Pedro Martinez was at his best with the Boston Red Sox.
So we finally got definitive word last weekend that Pedro Martinez is done. For those of you whose memory banks don’t stretch beyond a year or two, Pedro was all that back in the day. He was putting up ridonculous pitching numbers in an era when offense still ruled the roost. Yes, that’s right, Martinez was a rare Fantasy pitching stud in the ‘roids era when home run records toppled.
He started his career pitching in LA with his older brother Ramon, but the Dodgers always thought the slighty built righty wouldn’t have the endurance to be a starting pitcher. Oops.
There’s no doubt his frame didn’t exactly scream “power pitcher,” but the Dodgers made a horrible misjudgement here, dealing him to Montreal for Delino DeShields before the 1994 season. Oops.
DeShields struggled in his three seasons in LA, while Pedro was just getting going. He laid the groundwork for a brilliant career with those four years in Montreal, especially in his final season there in 1997 when Martinez broke through with 17 wins, a 1.90 ERA, 0.93 WHIP, 305 strikeouts in 241 1/3 IP, 13 complete games and four shutouts.
That phenomenal effort bagged him his first Cy Young, the only Expo ever to win the honour.
Let’s put that season in perspective. The 13 CGs was a mind-blowing number for anyone, never mind a small righty who’s endurance was always questioned. Oh, and the last time a righty had recorded an ERA below 2.00 with at least 300 strikeouts? Walter Johnson in 1912. Perhaps you’ve heard a thing or two about him.
But of course, these were the Montreal Expos, which means that any real talented player had to be moved before free agency approached. So after that season for the ages in 1997, Martinez was dealt to the Boston Red Sox for Carl Pavano and Tony Armas, Jr. in one of the best trades the BoSox ever completed.
Over his seven seasons in Beantown, Martinez earned two more Cy Young awards, made the All-Star team four times and won the pitching version of the Triple Crown in 1999.
In his first season with the Sox, Martinez’s strikeout total – as you’d expect with a move to the AL – dipped somewhat, but he still bagged a new career-best with 19 wins and had an excellent ERA (2.89) and WHIP (1.09).
In 1999, he was off the charts good and put together his best season ever, going 23-4 with 313 strikeouts, a 2.07 ERA and 0.92 WHIP. With his second 300-strikeout season, Martinez joined a very select group of pitchers in the modern era. In fact, he’s one of just eight hurlers to have multiple seasons with at least that many whiffs, joining a group that includes Nolan Ryan, Randy Johnson, Sandy Koufax, Rube Waddell, Walter Johnson, Sam McDowell, J.R. Richard and Curt Schilling. Of that dream team, only Pedro was under six feet tall. Like I said, short power righties that have enough endurance to put up those kinds of numbers as a starter are a rarity.
Martinez actually lowered his ERA (1.74) and WHIP (0.74) in 2000 with career-bests in both cats, but he “only” won 18 games with “just” 284 strikeouts. To put that ERA in perspective, consider that the park-adjusted AL ERA was 4.97 that season. No one has ever enjoyed such a disparity between their ERA and the league average. His 0.74 WHIP was the lowest in modern baseball history.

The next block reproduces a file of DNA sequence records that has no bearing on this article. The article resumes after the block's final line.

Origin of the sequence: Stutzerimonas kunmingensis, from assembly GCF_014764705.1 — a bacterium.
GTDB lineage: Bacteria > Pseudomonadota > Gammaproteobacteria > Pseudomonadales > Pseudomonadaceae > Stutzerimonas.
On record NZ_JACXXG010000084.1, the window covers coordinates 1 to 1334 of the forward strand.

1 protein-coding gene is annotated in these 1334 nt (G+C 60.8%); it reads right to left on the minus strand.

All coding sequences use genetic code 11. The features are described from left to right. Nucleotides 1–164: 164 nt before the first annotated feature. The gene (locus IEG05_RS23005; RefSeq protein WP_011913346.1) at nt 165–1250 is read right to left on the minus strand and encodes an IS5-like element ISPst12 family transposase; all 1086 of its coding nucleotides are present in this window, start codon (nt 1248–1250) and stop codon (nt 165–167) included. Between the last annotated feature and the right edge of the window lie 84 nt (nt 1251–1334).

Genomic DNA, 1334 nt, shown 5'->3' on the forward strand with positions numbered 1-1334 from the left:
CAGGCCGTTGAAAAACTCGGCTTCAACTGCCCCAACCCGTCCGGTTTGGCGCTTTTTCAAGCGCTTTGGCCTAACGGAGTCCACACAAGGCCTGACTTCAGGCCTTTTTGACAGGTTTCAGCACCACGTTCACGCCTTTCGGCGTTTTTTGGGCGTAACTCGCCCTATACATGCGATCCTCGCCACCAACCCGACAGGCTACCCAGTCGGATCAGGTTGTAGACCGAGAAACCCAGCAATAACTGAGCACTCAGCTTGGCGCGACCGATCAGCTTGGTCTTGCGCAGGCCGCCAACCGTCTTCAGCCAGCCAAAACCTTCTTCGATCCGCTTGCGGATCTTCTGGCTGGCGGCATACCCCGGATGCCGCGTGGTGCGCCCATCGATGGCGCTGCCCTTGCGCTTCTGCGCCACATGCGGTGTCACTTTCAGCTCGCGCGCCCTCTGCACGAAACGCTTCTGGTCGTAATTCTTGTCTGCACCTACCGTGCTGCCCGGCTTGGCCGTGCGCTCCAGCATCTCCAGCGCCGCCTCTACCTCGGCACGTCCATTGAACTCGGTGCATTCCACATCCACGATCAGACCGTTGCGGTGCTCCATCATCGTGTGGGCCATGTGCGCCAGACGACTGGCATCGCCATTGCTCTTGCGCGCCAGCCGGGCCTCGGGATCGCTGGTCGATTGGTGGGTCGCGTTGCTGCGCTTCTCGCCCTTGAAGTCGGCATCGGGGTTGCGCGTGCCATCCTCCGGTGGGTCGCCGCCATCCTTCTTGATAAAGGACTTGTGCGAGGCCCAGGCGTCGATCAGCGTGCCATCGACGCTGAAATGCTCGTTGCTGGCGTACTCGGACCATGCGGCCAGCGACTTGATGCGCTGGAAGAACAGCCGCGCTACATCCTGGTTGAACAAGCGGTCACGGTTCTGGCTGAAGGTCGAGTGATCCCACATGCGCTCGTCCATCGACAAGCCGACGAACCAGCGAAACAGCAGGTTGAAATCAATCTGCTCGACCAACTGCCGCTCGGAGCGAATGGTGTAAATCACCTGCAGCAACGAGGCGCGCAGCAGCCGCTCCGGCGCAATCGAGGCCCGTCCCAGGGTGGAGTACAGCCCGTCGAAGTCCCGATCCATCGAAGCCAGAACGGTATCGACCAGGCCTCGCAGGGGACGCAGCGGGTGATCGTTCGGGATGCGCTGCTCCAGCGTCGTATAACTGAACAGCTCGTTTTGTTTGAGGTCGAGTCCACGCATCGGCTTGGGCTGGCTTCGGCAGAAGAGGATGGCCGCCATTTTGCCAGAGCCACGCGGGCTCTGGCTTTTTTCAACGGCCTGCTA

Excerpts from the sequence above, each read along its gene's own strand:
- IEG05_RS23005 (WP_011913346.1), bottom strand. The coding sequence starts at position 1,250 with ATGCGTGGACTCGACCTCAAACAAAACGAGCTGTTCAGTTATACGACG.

During this run from 1999 to 2000, Martinez etched his name in the record books several times: how about 10 straight starts with at least 10 strikeouts? Only three pitchers have even had as many as seven straight starts like that. Or how about 40 straight innings with at least one K? That’s a record. And then there’s the 10 starts in his career in which he’s had 15 or more whiffs. Only Nolan Ryan and Randy Johnson had more 15-K starts.
Who can forget Martinez’s gutsy performance in Game Five of the 1999 ALDS when the hurting hurler came on in emergency after three innings and tossed six no-hit innings despite the fact that his fastball at the time could barely crack a pane of glass? It was a legendary outing that forever etched him into Red Sox folklore.
In 2001, Martinez started to break down and was limited to 18 starts because of a rotator cuff injury. Although he remained dominant for a couple more years, he never again came close to that 1999-2000 level.
After helping the BoSox end their 86-year World Series drought in 2004, Pedro bolted to the Mets as a free agent. He was excellent in the first year of his four-year deal, but only made 48 starts combined over the final three seasons of the contract.
In 2009, Martinez signed a mid-season deal with the Phils, making nine starts down the stretch and pitching well, but after the postseason, he never again reappeared on a big league mound. Most assumed that Martinez would again be a hired gun in 2010, but it never happened, and he finally ended any faint hope of a comeback with this weekend’s announcement that he was done.
The final tally: 219 wins, 2.93 ERA, 1.05 WHIP and 3,154 strikeouts in 2,827 1/3 innings. Hall of Fame worthy? I think so. What do you think?
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